A week after General Motors’ announcement that the company aims to fully electrify its light-duty product line by 2035, the company has shown how its internal combustion-powered models could go out with a bang.
The 2022 Cadillac CT4-V Blackwing and CT5-V Blackwing sport sedans are propelled by upgraded versions of the engines in the current non-Blackwing-spec models.
For the CT4-V Blackwing, that means a 472-horsepower, 445 lb.-ft. 3.6-liter twin-turbo V6 featuring revised control system software, an improved air intake system, and turbochargers with low-inertia titanium-aluminide turbine wheels for quicker engine response throughout the rev range. The engine also adds details like re-targeted oil squirters for the pistons, which improve thermal management, reports Cadillac executive chief engineer Brandon Vivian. The available manual transmission version even uses titanium connecting rods.
CT4-V Blackwing accelerates to 60 mph in 3.8 seconds and reaches a terminal velocity of 189 mph.
The big brother CT5-V Blackwing’s upgraded 6.2-l supercharged V8 makes an amazing 668 hp and 659 lb.-ft. of torque, making it the most powerful production Cadillac ever. The impressive technical details on this engine include a new, compact 1.7-l four-lobe Eaton supercharger with smaller-diameter rotors for quicker response, stronger, more heat-resistant Rotocast A356T6 aluminum heads, titanium intake valves, and a track-capable wet sump oiling system that uses an external oil separator.
CT5-V Blackwing accelerates to 60 mph in 3.7 seconds and has a top speed of more than 200 mph.
“V-Series Blackwing stands for the very highest level of execution from Cadillac and offers a distinctly American vision of performance: incredible power and luxurious craftsmanship with absolutely zero compromises between the two,” says Vivian. “If it doesn’t make the car go faster on the racetrack, it isn’t on the car,” he declares.
That might be a slight exaggeration because these days manual transmissions tend to be a performance handicap compared to automatics. Both Blackwings are available with a 6-speed Tremec manual transmission, which will make the car more exciting to drive, even if not faster than the automatic version, so we’re prepared to cut Vivian a little slack here.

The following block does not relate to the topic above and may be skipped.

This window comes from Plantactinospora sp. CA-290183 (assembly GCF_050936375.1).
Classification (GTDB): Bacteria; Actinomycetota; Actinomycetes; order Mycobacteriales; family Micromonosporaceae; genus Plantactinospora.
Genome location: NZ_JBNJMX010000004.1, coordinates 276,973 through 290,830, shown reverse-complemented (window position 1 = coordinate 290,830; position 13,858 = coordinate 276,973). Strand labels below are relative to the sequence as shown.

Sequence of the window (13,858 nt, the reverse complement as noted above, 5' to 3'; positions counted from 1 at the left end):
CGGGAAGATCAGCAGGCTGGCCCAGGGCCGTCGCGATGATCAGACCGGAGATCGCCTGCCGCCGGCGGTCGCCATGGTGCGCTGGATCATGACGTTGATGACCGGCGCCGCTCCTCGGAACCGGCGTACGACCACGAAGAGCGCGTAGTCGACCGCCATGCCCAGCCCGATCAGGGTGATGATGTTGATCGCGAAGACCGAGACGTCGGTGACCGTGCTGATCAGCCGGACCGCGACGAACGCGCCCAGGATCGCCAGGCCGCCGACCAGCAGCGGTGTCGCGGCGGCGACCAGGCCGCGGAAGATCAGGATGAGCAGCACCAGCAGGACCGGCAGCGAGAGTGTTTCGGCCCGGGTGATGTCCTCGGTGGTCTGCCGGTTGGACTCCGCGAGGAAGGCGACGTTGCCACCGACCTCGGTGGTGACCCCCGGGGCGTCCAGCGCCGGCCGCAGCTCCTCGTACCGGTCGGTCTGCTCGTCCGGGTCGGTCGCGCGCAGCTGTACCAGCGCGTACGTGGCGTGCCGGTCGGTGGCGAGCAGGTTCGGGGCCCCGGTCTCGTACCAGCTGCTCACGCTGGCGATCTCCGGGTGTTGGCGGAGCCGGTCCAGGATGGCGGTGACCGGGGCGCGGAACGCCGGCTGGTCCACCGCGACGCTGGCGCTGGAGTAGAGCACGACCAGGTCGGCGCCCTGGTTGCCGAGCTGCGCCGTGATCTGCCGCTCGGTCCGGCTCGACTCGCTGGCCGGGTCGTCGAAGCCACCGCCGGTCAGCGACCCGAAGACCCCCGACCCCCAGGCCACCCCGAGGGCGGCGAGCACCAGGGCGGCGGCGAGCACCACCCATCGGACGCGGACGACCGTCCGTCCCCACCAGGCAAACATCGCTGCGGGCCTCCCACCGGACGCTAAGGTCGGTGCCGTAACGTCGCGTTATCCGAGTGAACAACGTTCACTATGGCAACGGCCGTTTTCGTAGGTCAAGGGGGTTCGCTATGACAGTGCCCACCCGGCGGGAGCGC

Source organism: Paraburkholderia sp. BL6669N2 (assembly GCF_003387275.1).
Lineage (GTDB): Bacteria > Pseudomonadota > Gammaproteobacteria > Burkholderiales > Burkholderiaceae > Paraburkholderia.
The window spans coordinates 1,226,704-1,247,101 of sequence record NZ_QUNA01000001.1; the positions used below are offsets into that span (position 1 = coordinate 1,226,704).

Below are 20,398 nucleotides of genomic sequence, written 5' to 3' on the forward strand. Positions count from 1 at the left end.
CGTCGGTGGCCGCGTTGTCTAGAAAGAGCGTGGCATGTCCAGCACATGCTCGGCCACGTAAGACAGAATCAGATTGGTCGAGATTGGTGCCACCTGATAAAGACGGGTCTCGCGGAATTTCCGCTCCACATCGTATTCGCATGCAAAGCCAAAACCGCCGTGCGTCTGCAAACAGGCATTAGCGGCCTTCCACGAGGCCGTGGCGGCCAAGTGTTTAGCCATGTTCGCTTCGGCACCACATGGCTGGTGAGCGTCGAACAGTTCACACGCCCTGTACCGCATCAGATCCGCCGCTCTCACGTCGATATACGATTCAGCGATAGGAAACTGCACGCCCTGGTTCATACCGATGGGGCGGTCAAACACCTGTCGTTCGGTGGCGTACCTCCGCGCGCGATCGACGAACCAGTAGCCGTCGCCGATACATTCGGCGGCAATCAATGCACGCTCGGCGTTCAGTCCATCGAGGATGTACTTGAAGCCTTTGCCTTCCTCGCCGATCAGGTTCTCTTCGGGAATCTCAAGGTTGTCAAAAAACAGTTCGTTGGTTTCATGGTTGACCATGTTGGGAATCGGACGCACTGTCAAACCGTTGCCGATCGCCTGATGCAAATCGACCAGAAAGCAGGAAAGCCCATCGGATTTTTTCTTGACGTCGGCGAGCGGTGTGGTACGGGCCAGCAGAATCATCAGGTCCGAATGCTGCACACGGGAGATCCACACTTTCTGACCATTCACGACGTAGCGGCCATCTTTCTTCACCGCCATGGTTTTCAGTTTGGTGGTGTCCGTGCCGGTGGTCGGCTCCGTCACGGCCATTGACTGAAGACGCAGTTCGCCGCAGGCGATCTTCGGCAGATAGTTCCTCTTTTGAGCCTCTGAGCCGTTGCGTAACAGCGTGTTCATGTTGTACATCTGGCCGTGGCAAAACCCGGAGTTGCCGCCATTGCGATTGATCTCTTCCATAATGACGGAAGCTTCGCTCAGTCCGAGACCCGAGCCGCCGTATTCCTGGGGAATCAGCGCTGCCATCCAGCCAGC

The manual gearbox employs a LuK twin-disc clutch for high torque capacity, light pedal effort, and a good feel for the clutch’s friction point. There is also active rev-matching, so drivers don’t have to heel and toe the pedals on downshifts.
Similarly, there is a no-lift shift function, so the driver doesn’t have to lift off the gas pedal on upshifts. This keeps the turbos spooled up on the CT4-V Blackwing, so it is especially helpful for that car’s acceleration. The manual transmission also gets the same cooling system used by the automatic, ensuring that it will withstand racetrack duty.
GM’s 10-speed automatic transmission is fitted with a unique oil pan design and different priority valves to withstand high-g track use. The cars’ shifters permit manual gear selection and the automatic shift algorithm includes a sport mode to reduce shift frequency in aggressive driving. The transmission has an auxiliary pump to prime the transmission as soon as the driver’s door opens, for better cold-shift performance.
The transmission sends power to the back wheels through an enhanced electronic limited-slip differential. The new cast aluminum housing weighs 22 lbs. less than the old cast iron one and the differential provides better control of torque distribution during hard corning.
Cadillac’s magnetic ride control system features new accelerometers and an inertial measurement unit to process changes in road conditions four times faster than before. Meanwhile, the suspension hardware includes stiffer springs, higher-rate bushings, and hollow anti-roll bars.
All of this go-faster hardware demands better go-slower hardware, so CT4-V Blackwing gets 380 mm front brake rotors with six-piston Brembo calipers. The rear brakes are 340.5 mm rotors with four-piston Brembo calipers.
The CT5-V Blackwing has 398 mm front rotors with six-piston Brembos and 373.5 mm rear rotors with four-piston Brembo calipers. The news here is the optional availability of a carbon-ceramic brake system that not only tolerates the heat of track driving by also slashes 53 lbs. from the unsprung weight of the car’s suspension and 62 lbs. from the car’s rotating mass. Combined with the magnesium wheels we've discussed previously, the Blackwings should have minimal unsprung and rotating mass.
Both cars roll on Michelin Pilot Sport 4S tires, in 18-inch diameter for the CT4-V Blackwing and 19-inch diameter for the CT5-V Blackwing. Both cars are due in dealers this summer with starting prices of $59,990 and $84,990, respectively.